Another guest on the show was today's cover star, Neil Young, performing 'The Needle and the Damage Done' - his lament for the loss of Danny Whitten to the heroin addiction that eventually killed him.  A hugely powerful song that doesn't preach, but says more in just over two minutes than any 'Just Say No' campaign ever could.  Just as powerful on a cold, blustery Glastonbury evening earlier this year as it was back in the day.

Sunday, November 22, 2009

Just when you think 2009 can't get any worse...

Today's soundtrack:  Dusty Springfield - Dusty in Memphis does.*

Roll on 2010 - the sooner the better.

But since "a double dose of positive mental attitude" is the prescription, I'm not going to dwell on that topic, I'm going to stick to writing about the good, the positive.

Like Everton.

Oh wait...

Another trip to Old Trafford, another defeat.  You could argue that United's first goal was a once-a-season special, that the third was a lucky deflection and that the scoreline didn't reflect the play, but that would be to ignore the fact that, once again, Everton went to one of the Big Four with a game plan that put avoiding defeat ahead of anything else - a game plan that rapidly unravelled the minute Fletcher scored that goal.  It was only in the second half, when Moyes was forced to play 4-4-2, that we looked in any way threatening.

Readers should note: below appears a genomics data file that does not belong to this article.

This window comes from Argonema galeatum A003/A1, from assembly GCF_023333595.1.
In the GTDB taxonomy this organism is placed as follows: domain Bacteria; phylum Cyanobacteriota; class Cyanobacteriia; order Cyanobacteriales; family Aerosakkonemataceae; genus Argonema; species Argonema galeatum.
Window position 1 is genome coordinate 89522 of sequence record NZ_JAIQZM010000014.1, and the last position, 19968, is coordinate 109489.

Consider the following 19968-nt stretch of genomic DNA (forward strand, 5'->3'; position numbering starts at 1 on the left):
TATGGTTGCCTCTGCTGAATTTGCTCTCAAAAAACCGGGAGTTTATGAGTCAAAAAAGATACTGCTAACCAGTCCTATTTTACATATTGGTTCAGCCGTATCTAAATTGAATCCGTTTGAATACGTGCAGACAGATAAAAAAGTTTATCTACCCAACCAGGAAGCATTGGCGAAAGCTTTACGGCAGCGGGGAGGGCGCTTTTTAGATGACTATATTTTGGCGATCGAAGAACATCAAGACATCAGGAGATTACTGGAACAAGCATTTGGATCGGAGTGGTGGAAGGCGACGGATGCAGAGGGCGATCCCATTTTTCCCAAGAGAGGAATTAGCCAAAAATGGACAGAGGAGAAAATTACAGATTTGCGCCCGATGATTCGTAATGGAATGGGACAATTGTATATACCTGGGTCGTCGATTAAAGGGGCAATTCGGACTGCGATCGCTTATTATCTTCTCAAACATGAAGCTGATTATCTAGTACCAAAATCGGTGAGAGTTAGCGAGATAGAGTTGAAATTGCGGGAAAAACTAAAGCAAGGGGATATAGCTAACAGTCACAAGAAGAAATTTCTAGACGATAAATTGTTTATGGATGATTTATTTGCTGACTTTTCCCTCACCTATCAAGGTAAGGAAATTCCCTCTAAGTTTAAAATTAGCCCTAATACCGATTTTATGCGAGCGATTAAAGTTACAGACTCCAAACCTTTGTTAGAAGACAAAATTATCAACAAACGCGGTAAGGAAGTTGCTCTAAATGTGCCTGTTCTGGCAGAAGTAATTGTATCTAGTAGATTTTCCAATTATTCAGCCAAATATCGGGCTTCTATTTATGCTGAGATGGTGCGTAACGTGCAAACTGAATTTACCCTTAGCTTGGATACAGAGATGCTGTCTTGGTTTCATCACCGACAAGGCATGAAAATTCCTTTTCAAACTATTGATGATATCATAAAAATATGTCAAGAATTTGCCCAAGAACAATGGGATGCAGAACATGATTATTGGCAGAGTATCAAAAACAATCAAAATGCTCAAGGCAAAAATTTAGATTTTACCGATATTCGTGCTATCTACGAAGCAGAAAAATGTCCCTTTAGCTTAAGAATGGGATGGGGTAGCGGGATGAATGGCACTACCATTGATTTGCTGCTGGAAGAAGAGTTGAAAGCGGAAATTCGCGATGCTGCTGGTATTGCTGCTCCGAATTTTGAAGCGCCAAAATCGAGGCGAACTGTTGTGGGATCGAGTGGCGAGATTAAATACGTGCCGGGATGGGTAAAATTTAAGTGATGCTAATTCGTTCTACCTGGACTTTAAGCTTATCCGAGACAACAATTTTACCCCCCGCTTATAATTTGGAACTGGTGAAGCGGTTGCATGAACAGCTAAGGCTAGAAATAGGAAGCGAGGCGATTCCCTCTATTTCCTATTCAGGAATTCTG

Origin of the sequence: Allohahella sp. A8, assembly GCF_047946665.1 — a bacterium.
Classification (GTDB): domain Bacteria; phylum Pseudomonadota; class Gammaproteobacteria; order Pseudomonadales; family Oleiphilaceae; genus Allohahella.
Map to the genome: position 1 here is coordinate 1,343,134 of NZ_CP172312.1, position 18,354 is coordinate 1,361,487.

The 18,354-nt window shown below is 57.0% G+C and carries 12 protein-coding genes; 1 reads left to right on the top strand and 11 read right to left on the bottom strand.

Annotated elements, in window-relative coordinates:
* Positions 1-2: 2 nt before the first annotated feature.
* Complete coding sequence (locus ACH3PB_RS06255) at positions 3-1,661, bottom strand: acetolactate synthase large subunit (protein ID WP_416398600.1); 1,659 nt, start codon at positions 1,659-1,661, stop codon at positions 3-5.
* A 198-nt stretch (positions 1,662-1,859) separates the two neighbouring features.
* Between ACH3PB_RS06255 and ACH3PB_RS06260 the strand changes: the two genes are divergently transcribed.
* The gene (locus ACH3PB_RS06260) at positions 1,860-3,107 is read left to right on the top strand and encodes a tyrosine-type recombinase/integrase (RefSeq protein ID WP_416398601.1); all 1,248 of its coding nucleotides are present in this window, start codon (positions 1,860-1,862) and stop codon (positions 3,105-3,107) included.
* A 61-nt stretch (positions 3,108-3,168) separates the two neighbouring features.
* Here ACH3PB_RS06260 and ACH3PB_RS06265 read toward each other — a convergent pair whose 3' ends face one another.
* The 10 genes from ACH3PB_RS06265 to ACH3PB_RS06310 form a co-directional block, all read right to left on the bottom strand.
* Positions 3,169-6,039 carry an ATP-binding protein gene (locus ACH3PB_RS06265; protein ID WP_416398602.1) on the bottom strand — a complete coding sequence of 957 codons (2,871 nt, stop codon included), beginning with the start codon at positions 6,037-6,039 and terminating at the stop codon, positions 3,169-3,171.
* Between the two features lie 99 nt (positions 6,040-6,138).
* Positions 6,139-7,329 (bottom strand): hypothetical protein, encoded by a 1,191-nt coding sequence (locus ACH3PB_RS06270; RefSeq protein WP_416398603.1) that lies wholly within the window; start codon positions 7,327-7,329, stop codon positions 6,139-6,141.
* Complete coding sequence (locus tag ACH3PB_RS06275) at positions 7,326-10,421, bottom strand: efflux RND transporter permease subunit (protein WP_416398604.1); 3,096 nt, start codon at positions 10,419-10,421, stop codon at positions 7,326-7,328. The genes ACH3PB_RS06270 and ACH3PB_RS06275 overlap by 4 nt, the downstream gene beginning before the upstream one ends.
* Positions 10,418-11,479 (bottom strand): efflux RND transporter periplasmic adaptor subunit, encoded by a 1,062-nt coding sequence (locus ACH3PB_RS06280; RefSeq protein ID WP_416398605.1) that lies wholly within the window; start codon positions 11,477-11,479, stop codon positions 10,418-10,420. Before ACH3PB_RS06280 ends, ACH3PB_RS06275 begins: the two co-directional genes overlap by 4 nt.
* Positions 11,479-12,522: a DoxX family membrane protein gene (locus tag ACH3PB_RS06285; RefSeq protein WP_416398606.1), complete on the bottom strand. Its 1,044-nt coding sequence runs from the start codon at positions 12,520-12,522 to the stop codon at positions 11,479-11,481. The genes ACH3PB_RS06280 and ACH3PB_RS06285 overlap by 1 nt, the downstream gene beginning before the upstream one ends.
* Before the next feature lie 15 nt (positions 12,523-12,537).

Again, roll on 2010.

A double dose of Memphis this week, with Dusty on the soundtrack (about which, more later) and with part of my hotel-based entertainment this week involving 'The Road to Memphis', one of the seven films making up 'The Blues', the Martin Scorsese-produced series about the real American folk music.  The Road To Memphis focuses on a number of performers coming together for a major performance in Memphis - long-established performers like BB King and Ike Turner, but also Bobby Rush, scratching out a living on the chitlin circuit, and the wonderful Rosco Gordon, who gave up the blues for twenty-odd years to work in a dry cleaners in Queens, and who sadly died just six weeks after his joy-filled performance on stage in Memphis with some of the greats.

How 'Blues' is that?

Here's A Little Bit of Magic from Rosco.

Memphis just might be my favourite American city.  We spent a few days there a couple of years ago, courtesy of our good friend Elaine, and did the tour.

Graceland - which is as gloriously tacky as you'd expect, but also deeply moving as well.  I did have a barely controllable urge to sing a 'ragga' Heartbreak Hotel by Elvis's grave ("Too much fackin' perspective!") but managed to resist the temptation.  I'd have probably had my lights punched out by Elaine if I'd been in any way disrespectful!

Sun Records - the place just oozes history.  The tiny studio, looking just as it must have fifty years ago, and still in use.